I've had a week, no, ten days now sitting most of the day with my laptop in my, well, lap. I had surgery on January 4 (new hip) and am doing really well, thank you very much.
The reason I'm telling you that is that I've had LOTS of time to do two long delayed jobs: updating my website links and content, and starting a new book on nonprofit decision-making. The updating has allowed me to reflect and be yet again awed by how many thousands of resources are available online for nonprofits. To any of you under forty, this statement probably results in a "Yeah, so?" But to anyone over 50 who can still remember the 80's or early 90's, you are probably saying "Yeah!" because of how much improvement there has been.
And this spills over into the new book. When my first book, Mission-Based Management, was being researched in 1992-3, I did a quick (well, nothing was quick then) search on Compuserve (remember Compuserve?) for "nonprofit management" and found three (3), THREE titles, one of which was an early edition of Bruce Hopkins' terrific books on nonprofit law. There was nothing for nonprofit marketers (some stuff on fund-raising, but not on marketing) nothing on technology, nothing (NOTHING!) on nonprofit boards.
And to access the few books or papers that were there, anyone interested had to find a Foundation Center outpost at a regional or University library. If you didn't live in a town with one of these collections, you were screwed. Oh, these Foundation Center collections were also where you went if you wanted any information on the funding interests of a particular Foundation. Think how hard it had to be just to startup a nonprofit. Go google the search string "How do I start a nonprofit" and see what happens? I could darn near start a nonprofit from my house while recovering from surgery.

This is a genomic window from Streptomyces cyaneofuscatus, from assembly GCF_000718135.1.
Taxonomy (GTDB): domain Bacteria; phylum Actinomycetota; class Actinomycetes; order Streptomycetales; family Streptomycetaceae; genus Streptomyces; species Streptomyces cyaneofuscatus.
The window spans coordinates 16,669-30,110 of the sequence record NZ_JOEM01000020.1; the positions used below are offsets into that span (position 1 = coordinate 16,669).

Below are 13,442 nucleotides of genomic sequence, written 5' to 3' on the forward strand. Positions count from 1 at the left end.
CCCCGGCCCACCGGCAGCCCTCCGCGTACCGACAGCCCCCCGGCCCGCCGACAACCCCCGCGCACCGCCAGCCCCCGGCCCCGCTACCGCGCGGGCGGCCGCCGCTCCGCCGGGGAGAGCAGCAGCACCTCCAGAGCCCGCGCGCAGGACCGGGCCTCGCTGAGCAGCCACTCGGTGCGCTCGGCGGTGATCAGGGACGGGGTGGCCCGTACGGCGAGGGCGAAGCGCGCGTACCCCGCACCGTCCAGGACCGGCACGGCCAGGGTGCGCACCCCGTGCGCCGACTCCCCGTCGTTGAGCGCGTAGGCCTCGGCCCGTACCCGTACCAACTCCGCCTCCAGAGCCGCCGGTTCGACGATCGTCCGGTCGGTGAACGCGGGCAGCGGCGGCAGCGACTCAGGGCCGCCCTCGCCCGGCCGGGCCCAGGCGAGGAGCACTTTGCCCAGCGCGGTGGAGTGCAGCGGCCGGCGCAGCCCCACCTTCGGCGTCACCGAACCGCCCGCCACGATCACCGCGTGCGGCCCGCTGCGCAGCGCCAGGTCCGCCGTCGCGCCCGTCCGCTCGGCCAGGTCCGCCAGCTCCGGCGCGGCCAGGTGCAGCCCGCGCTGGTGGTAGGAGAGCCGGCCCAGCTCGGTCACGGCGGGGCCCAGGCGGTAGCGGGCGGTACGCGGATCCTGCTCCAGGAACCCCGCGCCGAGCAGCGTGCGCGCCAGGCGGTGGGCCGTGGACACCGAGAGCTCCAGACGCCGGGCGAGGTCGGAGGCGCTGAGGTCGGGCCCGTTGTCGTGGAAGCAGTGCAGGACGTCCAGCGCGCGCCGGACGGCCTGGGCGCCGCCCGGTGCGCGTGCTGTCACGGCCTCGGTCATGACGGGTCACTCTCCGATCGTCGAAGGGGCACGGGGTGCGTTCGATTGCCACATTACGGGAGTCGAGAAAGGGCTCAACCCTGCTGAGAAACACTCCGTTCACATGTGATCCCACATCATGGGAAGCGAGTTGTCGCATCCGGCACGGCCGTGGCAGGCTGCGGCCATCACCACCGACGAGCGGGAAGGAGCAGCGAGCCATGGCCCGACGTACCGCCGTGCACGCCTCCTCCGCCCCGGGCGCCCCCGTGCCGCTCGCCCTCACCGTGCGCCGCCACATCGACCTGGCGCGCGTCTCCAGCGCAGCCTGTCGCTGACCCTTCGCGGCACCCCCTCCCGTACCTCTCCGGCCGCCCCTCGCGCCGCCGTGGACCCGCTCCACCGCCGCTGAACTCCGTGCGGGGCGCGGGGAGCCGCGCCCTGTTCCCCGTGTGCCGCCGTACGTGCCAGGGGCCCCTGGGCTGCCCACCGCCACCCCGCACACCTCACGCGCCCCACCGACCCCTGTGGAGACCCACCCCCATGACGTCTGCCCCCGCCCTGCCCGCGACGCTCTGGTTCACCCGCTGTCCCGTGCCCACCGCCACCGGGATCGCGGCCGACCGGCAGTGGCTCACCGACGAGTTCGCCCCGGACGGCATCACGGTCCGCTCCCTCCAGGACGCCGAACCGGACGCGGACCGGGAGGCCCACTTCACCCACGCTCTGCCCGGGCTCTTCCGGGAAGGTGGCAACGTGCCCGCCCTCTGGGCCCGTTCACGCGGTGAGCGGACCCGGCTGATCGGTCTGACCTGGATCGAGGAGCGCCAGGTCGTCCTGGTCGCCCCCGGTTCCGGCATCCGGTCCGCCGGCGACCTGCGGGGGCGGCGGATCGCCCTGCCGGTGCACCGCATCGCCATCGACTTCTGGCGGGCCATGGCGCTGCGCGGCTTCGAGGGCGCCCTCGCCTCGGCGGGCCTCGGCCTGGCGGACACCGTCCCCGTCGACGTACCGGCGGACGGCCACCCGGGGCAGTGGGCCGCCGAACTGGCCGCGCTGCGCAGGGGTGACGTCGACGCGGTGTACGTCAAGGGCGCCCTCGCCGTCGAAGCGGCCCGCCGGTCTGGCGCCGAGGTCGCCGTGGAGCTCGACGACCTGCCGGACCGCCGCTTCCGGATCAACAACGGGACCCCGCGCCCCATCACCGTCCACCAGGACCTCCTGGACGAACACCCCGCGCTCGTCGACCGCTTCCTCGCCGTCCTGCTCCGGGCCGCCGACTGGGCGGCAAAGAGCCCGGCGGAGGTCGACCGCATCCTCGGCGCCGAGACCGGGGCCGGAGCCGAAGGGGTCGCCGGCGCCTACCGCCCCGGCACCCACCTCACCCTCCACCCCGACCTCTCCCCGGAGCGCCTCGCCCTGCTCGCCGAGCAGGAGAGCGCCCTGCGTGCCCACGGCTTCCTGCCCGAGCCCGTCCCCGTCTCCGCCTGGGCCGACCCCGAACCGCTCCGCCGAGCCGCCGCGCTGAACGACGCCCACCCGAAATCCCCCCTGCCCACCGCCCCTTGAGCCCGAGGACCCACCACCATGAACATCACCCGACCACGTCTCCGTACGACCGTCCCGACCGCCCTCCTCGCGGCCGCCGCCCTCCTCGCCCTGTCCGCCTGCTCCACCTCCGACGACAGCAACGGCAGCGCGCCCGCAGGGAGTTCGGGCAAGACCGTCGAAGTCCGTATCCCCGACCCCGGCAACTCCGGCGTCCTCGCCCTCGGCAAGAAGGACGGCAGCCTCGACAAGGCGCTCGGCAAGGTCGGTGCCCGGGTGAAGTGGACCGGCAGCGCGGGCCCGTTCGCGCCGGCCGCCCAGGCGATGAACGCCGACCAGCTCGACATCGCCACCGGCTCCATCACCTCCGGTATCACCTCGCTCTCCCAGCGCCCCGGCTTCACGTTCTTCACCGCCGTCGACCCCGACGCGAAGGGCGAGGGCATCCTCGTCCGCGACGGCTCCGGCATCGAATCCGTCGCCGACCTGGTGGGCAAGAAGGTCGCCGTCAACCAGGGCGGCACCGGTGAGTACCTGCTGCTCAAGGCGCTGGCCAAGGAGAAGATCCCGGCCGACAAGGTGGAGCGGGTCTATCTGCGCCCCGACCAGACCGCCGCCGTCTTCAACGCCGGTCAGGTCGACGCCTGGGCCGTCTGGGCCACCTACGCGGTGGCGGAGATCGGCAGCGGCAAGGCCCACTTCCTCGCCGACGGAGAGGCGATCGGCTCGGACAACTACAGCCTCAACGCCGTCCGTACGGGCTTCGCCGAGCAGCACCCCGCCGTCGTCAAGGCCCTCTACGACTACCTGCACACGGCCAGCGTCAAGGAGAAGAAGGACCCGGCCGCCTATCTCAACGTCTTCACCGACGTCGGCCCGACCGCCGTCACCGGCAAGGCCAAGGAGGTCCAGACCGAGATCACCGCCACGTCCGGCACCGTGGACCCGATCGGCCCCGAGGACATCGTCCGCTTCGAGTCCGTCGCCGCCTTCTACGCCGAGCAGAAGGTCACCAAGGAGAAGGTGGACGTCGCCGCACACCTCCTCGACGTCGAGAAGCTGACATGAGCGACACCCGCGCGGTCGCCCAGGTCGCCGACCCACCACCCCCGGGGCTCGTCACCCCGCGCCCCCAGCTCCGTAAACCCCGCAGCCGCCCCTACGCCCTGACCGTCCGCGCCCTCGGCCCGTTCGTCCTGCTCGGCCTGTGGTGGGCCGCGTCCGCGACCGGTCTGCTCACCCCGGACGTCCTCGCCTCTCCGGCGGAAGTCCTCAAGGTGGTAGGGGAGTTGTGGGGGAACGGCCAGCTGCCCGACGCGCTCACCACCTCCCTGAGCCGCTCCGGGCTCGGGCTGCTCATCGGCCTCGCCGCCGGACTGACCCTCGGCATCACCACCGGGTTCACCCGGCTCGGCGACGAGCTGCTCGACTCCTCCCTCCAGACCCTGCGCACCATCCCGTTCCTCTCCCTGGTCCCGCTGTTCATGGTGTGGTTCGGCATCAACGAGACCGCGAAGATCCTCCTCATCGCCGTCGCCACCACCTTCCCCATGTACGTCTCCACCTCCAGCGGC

But back to books: If you go to Amazon.com right now and just look at the first page of results from a search for books in the area of "nonprofit management" you'll see twelve (of the 4,265 total hits) books that are ALL awesome. How wonderful for the sector.
My point is not how hard we old folks had it in the past. Rather, it's to celebrate how far we've come. If there are people who feel that nonprofits should be better managed (and trust me, that's a huge improvement in itself from 1985) and publishers who think that material will sell, it's because there's a demand for that message from board, staff and funders.
That said, with all this excellent information out there in print and online, we're confronted with the sad fact that there are still only 24 hours in the day. We can't just sit at our computers and read, or in our offices and read, or go to webinars, or look at HowCast videos. We have organizations to run.
We have all this amazing information at our fingertips that can improve our nonprofit's mission-capability and not enough time to use it all.
So what to do? My suggestion for nonprofit leaders is to set an example as a life-long learning and tell your staff that you expect them to do the same thing. Delegate the search for good ideas online and in print to all your staff (yes, all) and have regular discussions about what's been learned. You can have a book club, sure; they're great. But you can also have "website" clubs, or online magazine clubs, or .pdf article clubs, or webinar clubs where you all experience (read, listen, watch) the same thing and then discuss how to utilize what you've learned to the benefit of the people your organization serves.